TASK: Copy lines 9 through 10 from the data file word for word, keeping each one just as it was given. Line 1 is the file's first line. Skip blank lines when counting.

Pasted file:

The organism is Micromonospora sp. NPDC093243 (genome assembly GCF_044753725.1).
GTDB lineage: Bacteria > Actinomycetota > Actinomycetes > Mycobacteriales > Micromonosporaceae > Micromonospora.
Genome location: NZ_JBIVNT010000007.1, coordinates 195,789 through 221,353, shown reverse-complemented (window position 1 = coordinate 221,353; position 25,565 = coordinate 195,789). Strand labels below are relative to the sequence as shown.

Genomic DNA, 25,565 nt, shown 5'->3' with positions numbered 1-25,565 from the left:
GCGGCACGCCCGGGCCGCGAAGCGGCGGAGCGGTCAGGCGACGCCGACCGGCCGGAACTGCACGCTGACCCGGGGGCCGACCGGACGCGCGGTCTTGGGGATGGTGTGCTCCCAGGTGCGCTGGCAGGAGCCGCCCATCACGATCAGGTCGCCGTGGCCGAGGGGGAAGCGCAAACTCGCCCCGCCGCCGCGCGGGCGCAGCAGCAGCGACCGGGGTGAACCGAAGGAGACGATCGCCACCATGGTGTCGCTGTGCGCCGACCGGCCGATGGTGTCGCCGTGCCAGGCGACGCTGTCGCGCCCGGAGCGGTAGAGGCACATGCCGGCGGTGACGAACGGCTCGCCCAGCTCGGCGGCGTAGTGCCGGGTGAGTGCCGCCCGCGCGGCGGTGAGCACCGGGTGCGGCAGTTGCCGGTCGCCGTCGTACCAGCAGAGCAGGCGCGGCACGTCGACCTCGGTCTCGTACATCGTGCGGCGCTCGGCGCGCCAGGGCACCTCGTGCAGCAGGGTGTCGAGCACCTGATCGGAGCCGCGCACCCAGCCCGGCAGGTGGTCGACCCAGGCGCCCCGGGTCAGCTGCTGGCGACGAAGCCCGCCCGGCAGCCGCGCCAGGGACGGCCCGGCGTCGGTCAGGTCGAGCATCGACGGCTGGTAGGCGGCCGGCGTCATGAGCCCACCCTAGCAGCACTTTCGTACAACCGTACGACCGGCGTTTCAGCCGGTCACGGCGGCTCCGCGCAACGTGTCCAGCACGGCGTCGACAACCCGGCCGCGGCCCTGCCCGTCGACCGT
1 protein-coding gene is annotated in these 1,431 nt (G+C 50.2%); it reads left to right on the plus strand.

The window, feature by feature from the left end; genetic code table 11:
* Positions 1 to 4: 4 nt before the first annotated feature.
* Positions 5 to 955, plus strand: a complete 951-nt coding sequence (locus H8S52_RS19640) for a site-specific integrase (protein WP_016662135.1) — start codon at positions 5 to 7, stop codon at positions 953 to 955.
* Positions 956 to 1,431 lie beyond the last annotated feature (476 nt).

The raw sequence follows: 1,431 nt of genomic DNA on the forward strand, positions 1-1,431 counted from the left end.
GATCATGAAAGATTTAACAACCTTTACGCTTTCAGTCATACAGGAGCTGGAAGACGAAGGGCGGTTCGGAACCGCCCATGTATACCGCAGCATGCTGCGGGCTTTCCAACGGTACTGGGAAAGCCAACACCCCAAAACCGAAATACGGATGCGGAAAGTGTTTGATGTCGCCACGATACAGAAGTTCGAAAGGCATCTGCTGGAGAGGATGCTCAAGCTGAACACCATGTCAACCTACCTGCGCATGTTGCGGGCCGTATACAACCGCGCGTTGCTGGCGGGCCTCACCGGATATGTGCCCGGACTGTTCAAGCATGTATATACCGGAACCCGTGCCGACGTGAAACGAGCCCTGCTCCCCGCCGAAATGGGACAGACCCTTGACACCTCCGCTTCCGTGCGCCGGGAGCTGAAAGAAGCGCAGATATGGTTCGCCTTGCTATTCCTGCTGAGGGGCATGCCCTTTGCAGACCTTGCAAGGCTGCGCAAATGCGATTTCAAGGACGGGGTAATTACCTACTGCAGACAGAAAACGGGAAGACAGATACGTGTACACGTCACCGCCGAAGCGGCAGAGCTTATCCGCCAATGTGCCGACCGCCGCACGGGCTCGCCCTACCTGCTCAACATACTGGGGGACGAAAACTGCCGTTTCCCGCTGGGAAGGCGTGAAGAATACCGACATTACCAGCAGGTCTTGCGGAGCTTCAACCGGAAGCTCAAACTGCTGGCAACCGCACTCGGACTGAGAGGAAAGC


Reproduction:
* Positions 5 to 955, plus strand: a complete 951-nt coding sequence (locus H8S52_RS19640) for a site-specific integrase (protein WP_016662135.1) — start codon at positions 5 to 7, stop codon at positions 953 to 955.
* Positions 956 to 1,431 lie beyond the last annotated feature (476 nt).